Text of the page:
Within several months after the letter was written, Regina married Thomas Einersen Strand, who hailed from Soer Troendelag, Norway, like her father and grandparents. As the wedding photograph reveals, Regina was already expecting her first child by the time the marriage took place, which was not an uncommon occurrence in early Norwegian-American culture, as it had been in rural Norway. The only real shame involved was when a birth occurred without marriage beforehand.

Thomas and Regina Strand, 1889/90

Newlyweds Thomas and Regina Strand set up housekeeping on the homestead in Sparta Township where Regina had been living with her grandparents. Lars Winje, who was ill at that time, added his granddaughter to his will. Regina stood to inherit the Winje homestead when her grandmother, Ragnild, no longer needed it. Shortly after Thomas and Regina were married, Lars Winje died, and Thomas Strand began renting the land from his mother-in-law in order to farm and support his family.

Thomas and Regina had six children together, all of them sons, and all but one survived birth. Regina was only 25 years old when she bore their last child, on January 15, 1899. Thomas was most certainly proud of his growing family, and although it is doubtful he ever said it aloud, he must have felt that he had the most beautiful and graceful wife on the Chippewa prairie. Now, he also had five strapping sons to carry on his legacy: Elmer, Arthur, Theodore, Lambert, and the newborn, Thomas Raymond.[2]

But, as Regina so aptly states in her letter to Doran Wessell: ". . . it doesn't always go as one imagines." A week after giving birth, on January 22, Regina slipped into unconsciousness and died. Her husband, sons, and elderly grandmother were left in a state of shock. [3]

Regina's death certificate indicates “heart disease” as the cause of death, but her family understood the direct cause to be either a heart attack or a blood clot. It is likely that, as a child, she contracted a light case of diphtheria when her uncle suffered from it and died. Survivors of diphtheria often developed a weakened heart from the ravages of the disease, and after six pregnancies in rapid succession, Regina's physical reserves were severely depleted. Even after the immediate danger of an epidemic had passed, it was never certain what the lingering effects would be.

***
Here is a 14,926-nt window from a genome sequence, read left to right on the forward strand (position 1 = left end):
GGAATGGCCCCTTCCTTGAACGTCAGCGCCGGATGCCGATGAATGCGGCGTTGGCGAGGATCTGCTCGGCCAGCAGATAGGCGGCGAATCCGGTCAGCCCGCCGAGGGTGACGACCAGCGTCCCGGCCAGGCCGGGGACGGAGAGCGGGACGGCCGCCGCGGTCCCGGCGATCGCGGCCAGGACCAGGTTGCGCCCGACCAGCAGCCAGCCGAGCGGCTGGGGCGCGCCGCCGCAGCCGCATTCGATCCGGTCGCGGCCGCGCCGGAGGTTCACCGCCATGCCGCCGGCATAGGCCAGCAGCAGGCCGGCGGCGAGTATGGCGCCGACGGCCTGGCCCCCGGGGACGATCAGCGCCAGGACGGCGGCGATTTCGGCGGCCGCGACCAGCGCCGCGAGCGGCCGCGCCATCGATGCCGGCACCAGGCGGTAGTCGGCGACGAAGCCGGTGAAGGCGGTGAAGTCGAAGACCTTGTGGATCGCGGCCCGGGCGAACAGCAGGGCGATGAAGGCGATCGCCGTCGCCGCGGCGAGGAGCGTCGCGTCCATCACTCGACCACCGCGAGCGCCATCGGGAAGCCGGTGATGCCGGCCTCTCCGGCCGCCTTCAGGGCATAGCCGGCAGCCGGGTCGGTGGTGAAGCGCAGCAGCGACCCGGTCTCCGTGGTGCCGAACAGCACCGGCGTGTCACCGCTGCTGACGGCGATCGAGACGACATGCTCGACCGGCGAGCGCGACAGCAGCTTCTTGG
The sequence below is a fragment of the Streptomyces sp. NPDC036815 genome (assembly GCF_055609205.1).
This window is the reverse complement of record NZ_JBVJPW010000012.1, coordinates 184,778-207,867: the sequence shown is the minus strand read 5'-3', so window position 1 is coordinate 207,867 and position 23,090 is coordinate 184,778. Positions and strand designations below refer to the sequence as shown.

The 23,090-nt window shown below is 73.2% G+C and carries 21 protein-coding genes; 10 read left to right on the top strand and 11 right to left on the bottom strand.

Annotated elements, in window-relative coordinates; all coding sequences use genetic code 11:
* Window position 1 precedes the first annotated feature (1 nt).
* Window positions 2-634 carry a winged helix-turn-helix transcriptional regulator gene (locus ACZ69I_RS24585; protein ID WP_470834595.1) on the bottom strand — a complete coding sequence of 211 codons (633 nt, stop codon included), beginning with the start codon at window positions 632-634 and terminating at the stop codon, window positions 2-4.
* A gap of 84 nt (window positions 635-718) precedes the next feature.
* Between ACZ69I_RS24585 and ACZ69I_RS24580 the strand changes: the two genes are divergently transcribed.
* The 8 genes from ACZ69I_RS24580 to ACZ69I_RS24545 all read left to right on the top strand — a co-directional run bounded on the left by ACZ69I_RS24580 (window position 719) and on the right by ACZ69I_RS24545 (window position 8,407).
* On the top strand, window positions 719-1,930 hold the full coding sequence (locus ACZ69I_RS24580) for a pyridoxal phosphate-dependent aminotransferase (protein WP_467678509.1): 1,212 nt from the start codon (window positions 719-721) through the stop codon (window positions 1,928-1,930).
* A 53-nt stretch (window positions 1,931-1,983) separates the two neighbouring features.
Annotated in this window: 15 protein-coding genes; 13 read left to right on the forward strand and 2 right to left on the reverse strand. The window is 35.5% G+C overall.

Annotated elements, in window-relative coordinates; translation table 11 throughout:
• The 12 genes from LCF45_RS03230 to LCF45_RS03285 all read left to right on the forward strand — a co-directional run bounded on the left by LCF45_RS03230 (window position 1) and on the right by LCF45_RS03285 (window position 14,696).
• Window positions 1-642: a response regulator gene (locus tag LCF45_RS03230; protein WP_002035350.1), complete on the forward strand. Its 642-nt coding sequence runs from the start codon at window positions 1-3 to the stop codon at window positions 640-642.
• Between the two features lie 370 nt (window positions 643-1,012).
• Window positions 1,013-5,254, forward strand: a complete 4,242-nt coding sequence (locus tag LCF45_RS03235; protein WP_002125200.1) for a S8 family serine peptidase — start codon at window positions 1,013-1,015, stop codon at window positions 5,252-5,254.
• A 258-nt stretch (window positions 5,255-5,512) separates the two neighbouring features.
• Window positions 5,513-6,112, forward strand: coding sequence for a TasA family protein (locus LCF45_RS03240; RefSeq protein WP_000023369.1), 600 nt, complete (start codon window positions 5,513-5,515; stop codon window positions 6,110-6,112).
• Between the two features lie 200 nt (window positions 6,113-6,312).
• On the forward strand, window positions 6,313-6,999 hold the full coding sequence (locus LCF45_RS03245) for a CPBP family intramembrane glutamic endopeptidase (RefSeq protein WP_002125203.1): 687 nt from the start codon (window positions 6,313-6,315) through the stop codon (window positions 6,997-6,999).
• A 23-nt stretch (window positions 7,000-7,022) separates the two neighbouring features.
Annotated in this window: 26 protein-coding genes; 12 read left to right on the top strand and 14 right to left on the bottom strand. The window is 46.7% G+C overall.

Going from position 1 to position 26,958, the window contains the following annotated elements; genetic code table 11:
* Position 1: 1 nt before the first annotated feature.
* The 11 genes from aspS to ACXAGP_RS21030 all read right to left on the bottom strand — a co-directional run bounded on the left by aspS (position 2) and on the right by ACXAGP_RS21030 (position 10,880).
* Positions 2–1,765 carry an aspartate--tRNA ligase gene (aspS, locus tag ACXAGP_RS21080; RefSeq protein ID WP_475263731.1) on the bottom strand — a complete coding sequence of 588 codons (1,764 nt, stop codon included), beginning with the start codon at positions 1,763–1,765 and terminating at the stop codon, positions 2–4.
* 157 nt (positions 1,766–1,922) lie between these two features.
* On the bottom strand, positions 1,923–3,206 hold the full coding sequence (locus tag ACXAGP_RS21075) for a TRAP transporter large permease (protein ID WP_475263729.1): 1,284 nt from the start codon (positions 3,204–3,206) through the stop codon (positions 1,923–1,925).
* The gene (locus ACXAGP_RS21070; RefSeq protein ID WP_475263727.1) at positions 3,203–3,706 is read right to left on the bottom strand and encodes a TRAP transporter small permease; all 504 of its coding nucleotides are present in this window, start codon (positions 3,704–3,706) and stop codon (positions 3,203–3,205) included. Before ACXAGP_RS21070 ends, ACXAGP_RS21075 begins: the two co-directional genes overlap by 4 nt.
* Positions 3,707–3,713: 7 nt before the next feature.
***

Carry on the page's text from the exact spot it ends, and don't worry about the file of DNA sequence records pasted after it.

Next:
Regina was laid to rest at Saron Lutheran Cemetery, near the old Winje farm. Her headstone has an image of two hands clasping, along with the following engraving in Norwegian: [4]

Farvel [Farewell]
Berthine R. Strand
Dode [Died] Jan 22, 1899
Alder 25 Jahr, 6 M, 10 D [Aged 25 years, 6 months, and 10 days]

Saron Lutheran Church, Chippewa County, Minnesota, ca. 1915.  Minnesota Historical Society, Photographs Collection.  Location no. MC4.5 p11.  Negative no. 58207.  Photographer:  Louis Enstrom (1873-1947).

There were more than a few decisions for the family to make after Regina's sudden loss. Like most women, Regina, as wife, mother, and granddaughter, had been the glue holding the family together throughout the daily routines. Ragnild Winje, advancing in age, could not possibly take care of five energetic young boys alone, while her son-in-law, Thomas Strand, kept to the fields each day in order to continue farming and maintain their livelihood. As a strangely prophetic turnabout, the newborn, Thomas Raymond, was sent to live with his maternal grandparents, Eric and Thibertine Winje. It was they who had given the baby's mother, Regina, to her grandparents, Lars and Ragnild Winje, nearly 25 years earlier.

The Strand family on the old Winje farm in Sparta Township, Chippewa County, soon after Regina Strand’s death in 1899. An album lays opened on the table with a photo of a baby displayed (possibly the infant, Thomas Raymond Strand). Left to right: the three eldest Strand boys (Arthur, Elmer, Theodore), Thomas Strand (seated), Matilda (Tilda) Nelson, Ragnild Winje (seated), Lambert Strand, and two unidentified men- the one on the far right holding a Jack Russell terrier (possibly her brother, Edward Winje?).

Thomas Strand's duty to his family necessitated finding a housekeeper as quickly as possible. In local-born Matilda Nelson, he found a healthy young woman with the stamina necessary to chase four young boys about the farm, as well as take on most of the household duties that had previously been relegated to Regina. After several years of building a bond through daily routines together, Thomas and "Tilda" were married in 1902, and promptly began a family of their own, which eventually included eight children: Alvin, Stella, Noel, Gearda, Olaf, Gerhardt, Maude, and Margaret. Strand eventually became one of the best-known farmers in Sparta Township. He purchased the homestead outright from his mother-in-law, Ragnild Winje, and continued to care for her until she passed away. [5]

In looking over the brief details known about Regina's life, she was obviously a dutiful daughter who did her best to live up to her parents and grandparents expectations. She may have found a purpose and direction of her own by marrying young, hopefully finding love in addition, though she continued to serve her family above all else. Regina's beauty could have instead led her toward vanity and unrealistic expectations, but it is doubtful she ever considered taking advantage of her gift.

When fate called Regina in the prime of her young adulthood, she left a legacy of personal sacrifice and acceptance that continued to strengthen her husband and sons, as well as grandchildren, who faced the future without her help and guidance. Regina's story is similar to the lives of many American pioneer women who suffered day to day hardships without complaint, hoping only for increased opportunity and better lives for their children and descendants.

Photographs (except the image of Saron Lutheran Church) are from the Johnson and Winje family collections. All rights reserved.